But oh, what a mess for the CRC. This sort of article swaps modern fundamentalist myths for serious scholarship and the sort of common sense any teen can learn by taking a grade ten biology course—though it would need to be in a public school (but not one in Kansas or Texas, I suppose). And it means that any scientist who is actually “on the bench,” or doing field work (for an oil company, maybe; or like my daughter-in-law, working with DNA) will get a pit in his or her stomach and ask, “can I really trust what the church teaches about the nature of Jesus’ presence at the Lord’s Supper, or salvation, or original sin if it promotes this nonsense even to the exclusion of other widely accepted (if often secretly held) points of view?” The answer is, ultimately, "no."

The church’s insistence on such nonsense has created a culture of fear among scientists employed by the church. I remember the agony of Howard Van Till and it made an impact. We remember that John Schneider and Dan Harlow were politely shown the door (more or less) for wondering about alternatives to the current rut. I once interviewed pretty much the entire biology faculty of an CRC-connected college. Not a single person there had any sympathy for creation science views, but all of them agreed they wouldn’t say so.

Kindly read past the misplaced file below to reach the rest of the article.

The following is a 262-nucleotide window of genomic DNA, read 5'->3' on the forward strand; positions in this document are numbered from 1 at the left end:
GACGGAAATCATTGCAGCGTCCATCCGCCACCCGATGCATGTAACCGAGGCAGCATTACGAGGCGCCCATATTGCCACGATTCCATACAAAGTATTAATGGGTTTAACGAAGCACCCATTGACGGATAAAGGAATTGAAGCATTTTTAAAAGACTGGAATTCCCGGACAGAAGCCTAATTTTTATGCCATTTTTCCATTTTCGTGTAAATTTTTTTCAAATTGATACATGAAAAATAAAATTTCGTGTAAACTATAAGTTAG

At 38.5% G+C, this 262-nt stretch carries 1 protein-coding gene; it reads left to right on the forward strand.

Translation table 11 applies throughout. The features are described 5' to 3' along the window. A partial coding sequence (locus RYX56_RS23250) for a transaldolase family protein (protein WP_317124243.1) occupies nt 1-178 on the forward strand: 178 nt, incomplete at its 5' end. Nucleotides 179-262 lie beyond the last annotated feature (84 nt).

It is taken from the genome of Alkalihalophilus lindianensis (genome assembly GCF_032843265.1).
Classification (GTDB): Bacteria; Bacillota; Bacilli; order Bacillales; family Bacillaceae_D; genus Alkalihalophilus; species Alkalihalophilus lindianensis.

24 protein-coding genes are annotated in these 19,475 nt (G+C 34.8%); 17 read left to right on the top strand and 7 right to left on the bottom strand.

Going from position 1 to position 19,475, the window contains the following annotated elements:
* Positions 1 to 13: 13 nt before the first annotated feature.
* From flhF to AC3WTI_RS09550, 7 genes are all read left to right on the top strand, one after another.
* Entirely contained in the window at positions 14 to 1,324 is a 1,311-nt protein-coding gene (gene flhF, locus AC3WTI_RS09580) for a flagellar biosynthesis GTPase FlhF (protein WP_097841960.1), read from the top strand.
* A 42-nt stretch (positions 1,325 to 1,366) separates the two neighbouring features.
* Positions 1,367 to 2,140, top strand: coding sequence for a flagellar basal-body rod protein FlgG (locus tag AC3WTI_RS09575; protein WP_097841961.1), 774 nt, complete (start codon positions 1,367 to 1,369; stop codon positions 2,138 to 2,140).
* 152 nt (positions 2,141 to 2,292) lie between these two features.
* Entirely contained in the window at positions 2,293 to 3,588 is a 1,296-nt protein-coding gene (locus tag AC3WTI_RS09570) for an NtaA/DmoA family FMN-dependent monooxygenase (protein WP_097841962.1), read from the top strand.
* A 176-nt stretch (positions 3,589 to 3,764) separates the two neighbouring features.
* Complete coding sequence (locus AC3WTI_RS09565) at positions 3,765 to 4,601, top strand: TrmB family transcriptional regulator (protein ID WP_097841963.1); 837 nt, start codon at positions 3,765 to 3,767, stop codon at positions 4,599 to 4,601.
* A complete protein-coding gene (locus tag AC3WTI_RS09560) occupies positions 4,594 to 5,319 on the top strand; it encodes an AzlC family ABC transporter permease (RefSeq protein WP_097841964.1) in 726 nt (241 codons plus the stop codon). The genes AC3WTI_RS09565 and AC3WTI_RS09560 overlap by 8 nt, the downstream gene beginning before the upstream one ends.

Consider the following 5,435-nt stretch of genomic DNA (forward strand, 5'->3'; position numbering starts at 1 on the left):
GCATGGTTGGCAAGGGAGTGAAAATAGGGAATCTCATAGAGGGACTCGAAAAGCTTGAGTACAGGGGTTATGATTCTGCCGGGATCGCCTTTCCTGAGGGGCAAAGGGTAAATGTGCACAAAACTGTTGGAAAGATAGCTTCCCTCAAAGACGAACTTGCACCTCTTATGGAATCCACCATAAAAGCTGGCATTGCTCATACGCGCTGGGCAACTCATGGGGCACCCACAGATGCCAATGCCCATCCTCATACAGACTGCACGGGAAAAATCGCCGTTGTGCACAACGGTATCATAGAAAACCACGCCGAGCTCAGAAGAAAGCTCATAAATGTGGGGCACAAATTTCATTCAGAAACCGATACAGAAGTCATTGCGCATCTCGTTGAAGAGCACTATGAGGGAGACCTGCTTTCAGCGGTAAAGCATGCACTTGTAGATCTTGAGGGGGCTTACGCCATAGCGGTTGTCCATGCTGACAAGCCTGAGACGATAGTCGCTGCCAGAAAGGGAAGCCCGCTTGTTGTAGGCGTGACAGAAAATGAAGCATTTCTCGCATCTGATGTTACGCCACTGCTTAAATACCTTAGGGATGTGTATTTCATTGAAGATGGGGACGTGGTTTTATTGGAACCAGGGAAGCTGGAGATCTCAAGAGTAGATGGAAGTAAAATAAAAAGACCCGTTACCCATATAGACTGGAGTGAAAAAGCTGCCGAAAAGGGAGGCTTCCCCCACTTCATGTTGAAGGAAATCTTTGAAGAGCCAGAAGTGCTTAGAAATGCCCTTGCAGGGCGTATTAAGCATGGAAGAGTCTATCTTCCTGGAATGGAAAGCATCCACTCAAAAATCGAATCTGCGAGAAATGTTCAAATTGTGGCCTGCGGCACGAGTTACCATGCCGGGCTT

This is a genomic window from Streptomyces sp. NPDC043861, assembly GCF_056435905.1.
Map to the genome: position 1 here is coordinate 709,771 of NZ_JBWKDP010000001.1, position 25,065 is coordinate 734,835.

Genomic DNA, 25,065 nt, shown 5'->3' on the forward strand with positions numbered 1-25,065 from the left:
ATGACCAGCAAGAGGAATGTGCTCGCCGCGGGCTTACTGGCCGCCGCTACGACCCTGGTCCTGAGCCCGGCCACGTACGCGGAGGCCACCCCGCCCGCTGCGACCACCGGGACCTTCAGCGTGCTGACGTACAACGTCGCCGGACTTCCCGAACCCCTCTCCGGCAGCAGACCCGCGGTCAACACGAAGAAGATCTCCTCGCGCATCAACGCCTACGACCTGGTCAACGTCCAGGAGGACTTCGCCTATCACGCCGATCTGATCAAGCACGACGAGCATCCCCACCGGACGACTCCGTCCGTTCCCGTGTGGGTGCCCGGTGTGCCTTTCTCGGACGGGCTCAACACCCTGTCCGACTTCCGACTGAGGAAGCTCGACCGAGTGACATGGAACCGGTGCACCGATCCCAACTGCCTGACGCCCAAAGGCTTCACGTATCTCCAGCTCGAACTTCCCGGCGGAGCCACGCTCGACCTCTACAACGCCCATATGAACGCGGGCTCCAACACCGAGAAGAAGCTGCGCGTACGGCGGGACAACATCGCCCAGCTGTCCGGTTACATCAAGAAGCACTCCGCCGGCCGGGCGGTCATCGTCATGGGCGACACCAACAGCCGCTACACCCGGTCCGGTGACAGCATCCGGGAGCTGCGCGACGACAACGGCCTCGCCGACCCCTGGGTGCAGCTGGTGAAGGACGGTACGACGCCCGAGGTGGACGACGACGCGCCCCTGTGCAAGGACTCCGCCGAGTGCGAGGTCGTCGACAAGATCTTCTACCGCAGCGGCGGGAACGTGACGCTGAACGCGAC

I can also name thirty or forty people I'm personally acquainted with—people I grew up with, went to seminary with, and many who now worship in the United Church or who belong to other denominations—who left the CRC over this and similar issues. They just couldn’t deal with the dissonance anymore. You could probably fill Grand Rapids’ Van Andel stadium with West Michigan people who have left the CRC over such issues—or are on the verge of doing so. And if the CRC took a stand and said, “Of course, we really do need to talk about such stuff in an atmosphere of mutual respect, safety, and love,” (and actually do this, too, for talk is cheap) that same stadium could be filled with an equal number of people who would leave the CRC because they thought the CRC had left them.

It is, as I said, a mess.


  1. Rant on, my bruthuh! You do me no favors--Judy says, "See, Stan, you can too respond to this stuff without all the 'street words.' Just look at Suk!" Thanks, John! Seriously. Though emeritus, I remain an activist. Our group is working now in solidarity with Idle No More, the indigenous people's activist group. At a recent dedication of a monument actually recognizing there were humans in our area before Europeans, the ceremony, including the Native American view of our relation to the earth was deeply moving for me. I couldn't help reflecting on the similarity to our Genesis--made of the earth, in-breathed with life, sharing all life to the point of God's bringing Adam's potential mates from the animal world, given steward responsibilities--and in the wake of the Jesus-event, an earth groaning for us to take our designated place. Then the Banner came. And all the behavioral issues, and hope that goes with them, are buried again in fantasy "right thinking." As if, somehow, the "real" issues of Genesis are 24 hour days and 6000 years. (One of my OCCUPY friends asked me, "how did they know it was morning before the sun was created?" His church left him, too.) Stan VerHeul